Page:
If your Mom isn't playing KMJ in the car and watching ABC30 or Channel 26 for the 5'oclock news, are you even from Fresno? These local celebrities are pretty beloved by their fan base. I remember one time my family saw Warren Armstrong in the line to "It's a Small World" at Disneyland and we were so excited! Also, everyone was so excited when ABC30 went viral because of a certain video at the Guardians of the Galaxy: Mission Breakout press event. If you haven't seen this news gem please do yourself a favor. Our guy Cory James even got to appear on GMA. Everyone loves when Fresno gets famous.

6. The things Fresno is famous for...

"The armpit of California." I would argue that we are at least the belly button. Equally smelly and something that everyone is at least a little curious about. It's no secret that we aren't the safest place on Earth. You don't wear red south of Shaw, you just don't. As the car theft capital of the United States, we don't exactly get the best rep, but you have to give us a little credit, we have a lot of diversity. Even our smells are diverse, it might be a cow, it might be a body. It's Fresno, who knows! Hey, at least we have a lot of Dutch Bros. and IHOP's. And have you seen our arts scene? Just take a walk in the Tower District (just try not to go past 9 pm).

7. Let's not forget the Fresno State Bulldogs!

Every Fresnan loves to scream "Go Dogs!" And no doubt you sang "Who Let the Dogs Out" at least once at a Fresno State game. The Bulldogs are cherished by Fresno County residents. Remember when a lot of people hated the Raiders? Well, we all love them now because they got Derek Carr, the sweetheart of Fresno. "Are you a Raiders fan?" "No, but I love #4." It's called the Bulldog effect. Are you really from Fresno if you haven't gotten at least one picture with Time Out and Victor E. Bulldog III?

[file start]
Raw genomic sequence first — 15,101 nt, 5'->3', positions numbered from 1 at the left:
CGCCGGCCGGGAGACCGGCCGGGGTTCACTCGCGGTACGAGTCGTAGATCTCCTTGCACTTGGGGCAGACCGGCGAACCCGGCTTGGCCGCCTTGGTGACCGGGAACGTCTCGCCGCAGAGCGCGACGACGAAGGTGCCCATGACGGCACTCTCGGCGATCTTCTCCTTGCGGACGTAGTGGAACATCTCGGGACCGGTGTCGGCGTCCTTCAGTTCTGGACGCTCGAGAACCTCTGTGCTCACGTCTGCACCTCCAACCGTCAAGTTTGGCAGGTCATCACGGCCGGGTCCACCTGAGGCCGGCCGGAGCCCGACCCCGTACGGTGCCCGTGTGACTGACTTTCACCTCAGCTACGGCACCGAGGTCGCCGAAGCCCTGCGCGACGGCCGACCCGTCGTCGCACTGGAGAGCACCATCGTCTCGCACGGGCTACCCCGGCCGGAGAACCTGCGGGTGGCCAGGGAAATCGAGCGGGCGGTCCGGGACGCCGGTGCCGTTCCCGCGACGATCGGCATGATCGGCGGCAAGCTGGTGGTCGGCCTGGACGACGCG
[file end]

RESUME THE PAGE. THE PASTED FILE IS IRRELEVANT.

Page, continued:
8. Every Target has a special name.

Fresno loves its Targets. With seven in town, you would think we wouldn't need another store. But we all have our favorites and they each are known for their own special attribute.

Riverpark: The one everyone goes to. It's good for candy when you head to Edwards for a movie and can't spend $25 bucks on popcorn.

Willow and Herndon: The mucky-muck Target. But this one has a special place in my heart because I work at this one.

Shaw and Clovis: The not so cool one, but good for Christmas Shopping.

Shaw and Marks: The one everyone forgets about. Wait, I thought that was a Wal Mart...

Shields and First: The ghetto one.

North Riverside Drive: You didn't even know this one existed until you drove out there and said, "Whoa! There is a Target here?!" Chances are, you still didn't know because you haven't been over there lately.

Blackstone and Bullard: The not so ghetto, but still kinda ghetto one, but good for all the car accessories you need after you got swindled into buying a car across the street. Chances are you probably stopped in after you waited 6 hours for donuts once Fresno finally got a Krispy Kreme back. You know who you are.

9. There is never any parking. Anywhere...

Best burger in town? Forget about it. Doghouse can't even park itself in there. Do you want to go to the super Wal Mart so you don't have to watch someone get their diaper changed in the middle of the aisle? Forget about it. Do you go to school at Fresno State? Good luck! Hope you're in good shape and can walk a mile to class. You would think with over half a million people in Fresno and 100,000 in Clovis they would make some more parking stalls. Have you ever heard that old saying? "Welcome to Riverpark. Where there is no river and no place to park." It's the reason our freeways are so empty most of the time.